This little experiment had many experiences all wrapped up into one for me.  I don’t know that we consciously set up the experiments but the universe has a hand in co-creating these experiments for us to learn through our experiences. 

One of the lessons that became clear to me was the acknowledgement of my wounds from being the child of an alcoholic, from being in a marriage for 25 years with alcoholic, facing the shame I still carry around from my own years of drinking, facing the fact the my child followed in the very same footsteps into drug addiction and that all of these experiences were just below the surface, ready for another layer of healing. 

A realization that throughout this lifetime experiences will continue to show up in order to take the healing to another level. 

This experiment showing me clearly that I have so much more work to do at the body level, these memories are still so shallow and so alive, scraping them off layer by layer is the only way to complete the healing process.  I believe that each experiment, each experience is an opportunity to take the healing process one layer at a time.  Sometimes I feel defeated when these wounds show up again, I get easily caught up in the delusion that all the healing has been done. 

The reality of such trauma is that we are served more experiments which turn in to experiences one layer at a time, whatever we can handle in the conscious state that we have reached.  There is always another layer underneath, another layer yet to discover, yet to heal, yet to transform.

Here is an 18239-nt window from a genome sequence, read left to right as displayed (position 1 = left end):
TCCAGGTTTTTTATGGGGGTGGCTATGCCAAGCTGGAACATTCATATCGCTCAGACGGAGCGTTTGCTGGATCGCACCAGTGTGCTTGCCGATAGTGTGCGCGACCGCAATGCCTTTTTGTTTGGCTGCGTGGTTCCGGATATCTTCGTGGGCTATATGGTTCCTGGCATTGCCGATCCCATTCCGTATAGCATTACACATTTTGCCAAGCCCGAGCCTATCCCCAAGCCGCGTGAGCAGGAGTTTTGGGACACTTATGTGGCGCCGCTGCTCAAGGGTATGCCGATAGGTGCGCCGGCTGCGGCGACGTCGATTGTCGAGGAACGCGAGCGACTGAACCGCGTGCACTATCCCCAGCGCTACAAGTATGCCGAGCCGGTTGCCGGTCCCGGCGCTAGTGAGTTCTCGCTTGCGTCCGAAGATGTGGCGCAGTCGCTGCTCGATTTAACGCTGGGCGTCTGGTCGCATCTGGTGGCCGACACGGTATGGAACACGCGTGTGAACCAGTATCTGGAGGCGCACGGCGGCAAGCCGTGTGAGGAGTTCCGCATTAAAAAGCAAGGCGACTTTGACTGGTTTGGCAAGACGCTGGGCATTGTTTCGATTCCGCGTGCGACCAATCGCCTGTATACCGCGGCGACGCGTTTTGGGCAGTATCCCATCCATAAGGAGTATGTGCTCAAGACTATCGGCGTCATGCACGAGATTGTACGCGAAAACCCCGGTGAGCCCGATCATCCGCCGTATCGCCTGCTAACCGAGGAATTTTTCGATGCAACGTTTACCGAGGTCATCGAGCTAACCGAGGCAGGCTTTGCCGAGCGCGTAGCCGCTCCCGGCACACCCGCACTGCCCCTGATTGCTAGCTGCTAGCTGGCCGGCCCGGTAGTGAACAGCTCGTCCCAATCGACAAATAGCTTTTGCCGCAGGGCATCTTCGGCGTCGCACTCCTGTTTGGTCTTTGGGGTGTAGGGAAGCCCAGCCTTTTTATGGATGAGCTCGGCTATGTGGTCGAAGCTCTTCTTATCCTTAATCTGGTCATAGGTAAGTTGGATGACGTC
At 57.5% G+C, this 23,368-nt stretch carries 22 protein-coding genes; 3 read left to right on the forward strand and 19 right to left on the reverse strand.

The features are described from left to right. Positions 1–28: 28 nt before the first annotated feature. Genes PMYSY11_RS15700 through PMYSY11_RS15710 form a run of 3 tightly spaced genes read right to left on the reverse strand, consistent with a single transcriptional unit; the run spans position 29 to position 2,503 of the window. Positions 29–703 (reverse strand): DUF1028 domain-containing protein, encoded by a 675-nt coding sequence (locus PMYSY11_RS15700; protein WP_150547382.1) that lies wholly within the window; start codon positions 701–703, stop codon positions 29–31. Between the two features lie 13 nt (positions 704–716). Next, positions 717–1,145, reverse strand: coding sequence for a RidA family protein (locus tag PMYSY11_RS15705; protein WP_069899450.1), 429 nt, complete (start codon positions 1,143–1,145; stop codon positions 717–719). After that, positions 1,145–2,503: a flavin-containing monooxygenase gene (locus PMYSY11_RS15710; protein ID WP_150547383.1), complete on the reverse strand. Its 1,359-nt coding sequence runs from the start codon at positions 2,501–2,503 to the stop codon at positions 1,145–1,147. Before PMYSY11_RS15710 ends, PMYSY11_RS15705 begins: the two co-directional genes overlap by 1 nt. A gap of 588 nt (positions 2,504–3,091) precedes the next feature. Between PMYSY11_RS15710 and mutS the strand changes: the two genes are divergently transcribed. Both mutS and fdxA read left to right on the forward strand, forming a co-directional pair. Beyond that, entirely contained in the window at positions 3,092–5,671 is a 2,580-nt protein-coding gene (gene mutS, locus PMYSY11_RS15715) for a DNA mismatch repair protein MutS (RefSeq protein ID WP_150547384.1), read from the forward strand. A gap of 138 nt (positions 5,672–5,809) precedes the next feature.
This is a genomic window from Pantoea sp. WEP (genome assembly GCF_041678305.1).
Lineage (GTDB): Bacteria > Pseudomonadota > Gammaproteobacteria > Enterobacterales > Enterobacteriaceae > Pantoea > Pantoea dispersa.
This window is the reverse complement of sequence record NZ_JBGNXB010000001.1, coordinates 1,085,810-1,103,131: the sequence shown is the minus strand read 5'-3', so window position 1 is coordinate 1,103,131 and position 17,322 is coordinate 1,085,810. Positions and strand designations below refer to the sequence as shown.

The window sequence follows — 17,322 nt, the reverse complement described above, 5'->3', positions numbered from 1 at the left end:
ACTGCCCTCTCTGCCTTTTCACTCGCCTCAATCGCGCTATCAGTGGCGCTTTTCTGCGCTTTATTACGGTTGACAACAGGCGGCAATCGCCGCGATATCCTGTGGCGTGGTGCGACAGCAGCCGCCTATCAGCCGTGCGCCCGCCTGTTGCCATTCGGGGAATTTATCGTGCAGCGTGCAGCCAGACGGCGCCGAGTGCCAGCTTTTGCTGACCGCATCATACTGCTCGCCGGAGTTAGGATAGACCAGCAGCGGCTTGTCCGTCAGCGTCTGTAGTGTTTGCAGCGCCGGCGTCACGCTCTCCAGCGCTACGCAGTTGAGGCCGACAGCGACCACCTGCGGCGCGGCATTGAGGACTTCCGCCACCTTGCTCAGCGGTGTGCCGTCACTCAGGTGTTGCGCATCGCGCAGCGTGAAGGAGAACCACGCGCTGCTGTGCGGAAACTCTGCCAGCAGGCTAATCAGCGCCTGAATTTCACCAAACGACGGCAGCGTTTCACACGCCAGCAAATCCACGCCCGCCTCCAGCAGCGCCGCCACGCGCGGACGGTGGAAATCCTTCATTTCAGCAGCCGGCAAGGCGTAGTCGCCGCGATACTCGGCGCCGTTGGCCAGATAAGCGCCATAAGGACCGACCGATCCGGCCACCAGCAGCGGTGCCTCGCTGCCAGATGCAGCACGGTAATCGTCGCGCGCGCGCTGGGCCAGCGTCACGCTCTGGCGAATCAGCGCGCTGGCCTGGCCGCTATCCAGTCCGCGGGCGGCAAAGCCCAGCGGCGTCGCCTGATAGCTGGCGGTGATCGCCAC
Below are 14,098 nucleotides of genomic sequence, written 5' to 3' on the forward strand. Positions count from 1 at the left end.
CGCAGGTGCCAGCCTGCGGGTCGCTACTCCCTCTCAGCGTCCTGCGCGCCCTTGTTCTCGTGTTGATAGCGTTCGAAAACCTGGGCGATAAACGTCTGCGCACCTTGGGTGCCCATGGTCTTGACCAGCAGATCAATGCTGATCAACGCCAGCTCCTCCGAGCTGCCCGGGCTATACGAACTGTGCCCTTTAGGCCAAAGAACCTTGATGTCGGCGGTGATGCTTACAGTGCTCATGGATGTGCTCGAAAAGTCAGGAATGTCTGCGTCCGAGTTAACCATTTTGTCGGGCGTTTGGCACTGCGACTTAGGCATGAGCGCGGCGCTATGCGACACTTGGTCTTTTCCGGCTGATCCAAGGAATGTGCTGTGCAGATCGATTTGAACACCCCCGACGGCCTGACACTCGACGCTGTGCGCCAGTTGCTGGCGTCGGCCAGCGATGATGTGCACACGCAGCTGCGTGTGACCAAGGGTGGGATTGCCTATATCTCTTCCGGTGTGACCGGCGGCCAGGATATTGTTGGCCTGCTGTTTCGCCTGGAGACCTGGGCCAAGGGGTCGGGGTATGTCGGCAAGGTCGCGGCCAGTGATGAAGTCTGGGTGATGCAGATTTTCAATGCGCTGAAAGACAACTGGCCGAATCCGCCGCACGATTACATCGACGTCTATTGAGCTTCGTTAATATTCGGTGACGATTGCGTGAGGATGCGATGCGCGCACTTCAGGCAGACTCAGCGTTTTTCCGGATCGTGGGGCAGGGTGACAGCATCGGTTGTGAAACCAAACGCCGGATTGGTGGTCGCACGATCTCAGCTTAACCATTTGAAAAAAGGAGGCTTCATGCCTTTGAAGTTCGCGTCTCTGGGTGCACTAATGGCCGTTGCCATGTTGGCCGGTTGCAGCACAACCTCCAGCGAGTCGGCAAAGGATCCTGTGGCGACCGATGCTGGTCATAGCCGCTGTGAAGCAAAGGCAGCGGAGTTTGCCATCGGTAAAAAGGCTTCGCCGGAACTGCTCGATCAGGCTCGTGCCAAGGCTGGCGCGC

A lesson is in forgiveness, a deeper layer of forgiveness.  Forgiveness for myself and the shame I have carried around for so long, as the child of an alcoholic, as the wife of an alcoholic, as the alcoholic herself, (in recovery) and as the mother of a drug addict (in recovery).  Forgiveness for the father, the husband, the daughter, the self.

A lesson in compassion for this man deep in addiction and a knowing the pain and trauma he is swirling around in each and every day.  The realization that I cannot fix every addict who comes across my path. 

An ultimate learning is that things don’t always work out as planned, the ability to see the experience for what it is and watch it unfold from a witnessing perspective, being able to offer kindness, help and support, sharing my story while offering heartfelt compassion to the sufferer, not being offended when the receiver does not take the offering, speaking my truth, settling clear boundaries, asking for what I want/need, and moving forward with my journey. 

I send out prayers to this suffering man and I thank the universe for yet another exhilarating experiment!